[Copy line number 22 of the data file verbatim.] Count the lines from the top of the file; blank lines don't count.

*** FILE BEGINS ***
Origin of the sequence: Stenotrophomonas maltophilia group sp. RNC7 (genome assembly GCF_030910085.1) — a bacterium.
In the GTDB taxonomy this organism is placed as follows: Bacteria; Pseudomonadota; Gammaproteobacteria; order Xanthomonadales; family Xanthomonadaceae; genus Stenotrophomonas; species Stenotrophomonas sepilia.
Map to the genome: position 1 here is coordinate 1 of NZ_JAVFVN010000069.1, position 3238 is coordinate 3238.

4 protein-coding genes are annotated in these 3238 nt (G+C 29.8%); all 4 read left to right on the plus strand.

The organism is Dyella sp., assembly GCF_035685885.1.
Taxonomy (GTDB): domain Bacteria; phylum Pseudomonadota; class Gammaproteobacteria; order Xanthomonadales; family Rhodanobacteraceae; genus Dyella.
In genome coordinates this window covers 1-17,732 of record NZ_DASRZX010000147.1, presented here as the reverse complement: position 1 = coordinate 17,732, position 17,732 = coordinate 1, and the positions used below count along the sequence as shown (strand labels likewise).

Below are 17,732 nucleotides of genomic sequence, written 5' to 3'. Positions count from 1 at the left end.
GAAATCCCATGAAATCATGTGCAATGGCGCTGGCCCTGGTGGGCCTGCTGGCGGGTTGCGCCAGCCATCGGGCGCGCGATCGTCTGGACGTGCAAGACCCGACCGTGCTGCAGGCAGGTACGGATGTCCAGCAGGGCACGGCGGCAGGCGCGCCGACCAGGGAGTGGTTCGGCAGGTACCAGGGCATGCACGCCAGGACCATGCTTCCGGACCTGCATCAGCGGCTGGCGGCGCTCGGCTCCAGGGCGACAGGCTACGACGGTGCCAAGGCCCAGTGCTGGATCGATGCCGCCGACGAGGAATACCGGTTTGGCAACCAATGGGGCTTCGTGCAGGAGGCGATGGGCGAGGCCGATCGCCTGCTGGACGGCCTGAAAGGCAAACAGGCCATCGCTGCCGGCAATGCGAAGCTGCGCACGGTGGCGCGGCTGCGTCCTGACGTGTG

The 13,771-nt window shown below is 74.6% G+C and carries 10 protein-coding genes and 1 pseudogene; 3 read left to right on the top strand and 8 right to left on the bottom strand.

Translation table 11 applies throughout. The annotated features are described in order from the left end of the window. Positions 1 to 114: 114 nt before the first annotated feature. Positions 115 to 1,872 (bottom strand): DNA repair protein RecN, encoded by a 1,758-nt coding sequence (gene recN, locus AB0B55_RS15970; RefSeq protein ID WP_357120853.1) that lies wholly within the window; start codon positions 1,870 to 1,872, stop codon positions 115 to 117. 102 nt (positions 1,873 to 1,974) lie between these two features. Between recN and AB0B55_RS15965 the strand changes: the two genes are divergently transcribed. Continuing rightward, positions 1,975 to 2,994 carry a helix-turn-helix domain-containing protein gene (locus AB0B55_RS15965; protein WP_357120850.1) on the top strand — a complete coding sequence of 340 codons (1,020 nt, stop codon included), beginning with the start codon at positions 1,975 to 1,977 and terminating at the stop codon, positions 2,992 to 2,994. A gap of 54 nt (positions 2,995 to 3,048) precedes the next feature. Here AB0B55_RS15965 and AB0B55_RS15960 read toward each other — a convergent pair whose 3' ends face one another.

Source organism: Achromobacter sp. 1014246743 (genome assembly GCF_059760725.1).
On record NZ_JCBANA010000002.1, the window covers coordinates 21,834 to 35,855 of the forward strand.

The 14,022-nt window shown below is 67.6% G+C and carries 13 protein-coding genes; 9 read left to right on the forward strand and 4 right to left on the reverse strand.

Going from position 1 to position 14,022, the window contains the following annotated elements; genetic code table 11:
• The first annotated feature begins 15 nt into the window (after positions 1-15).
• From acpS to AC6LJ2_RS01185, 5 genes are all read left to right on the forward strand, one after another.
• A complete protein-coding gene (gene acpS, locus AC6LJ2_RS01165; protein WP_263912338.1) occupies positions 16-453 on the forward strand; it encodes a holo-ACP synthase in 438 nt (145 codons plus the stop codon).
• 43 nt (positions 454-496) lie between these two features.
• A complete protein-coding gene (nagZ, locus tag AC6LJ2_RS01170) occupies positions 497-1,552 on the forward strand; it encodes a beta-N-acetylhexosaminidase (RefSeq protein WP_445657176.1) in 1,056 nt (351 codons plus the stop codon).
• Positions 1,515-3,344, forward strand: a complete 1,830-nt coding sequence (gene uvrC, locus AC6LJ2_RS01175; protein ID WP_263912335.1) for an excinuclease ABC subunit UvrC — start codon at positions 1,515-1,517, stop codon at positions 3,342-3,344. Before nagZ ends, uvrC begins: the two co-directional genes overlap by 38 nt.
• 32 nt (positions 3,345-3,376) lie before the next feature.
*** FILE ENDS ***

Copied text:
• 32 nt (positions 3,345-3,376) lie before the next feature.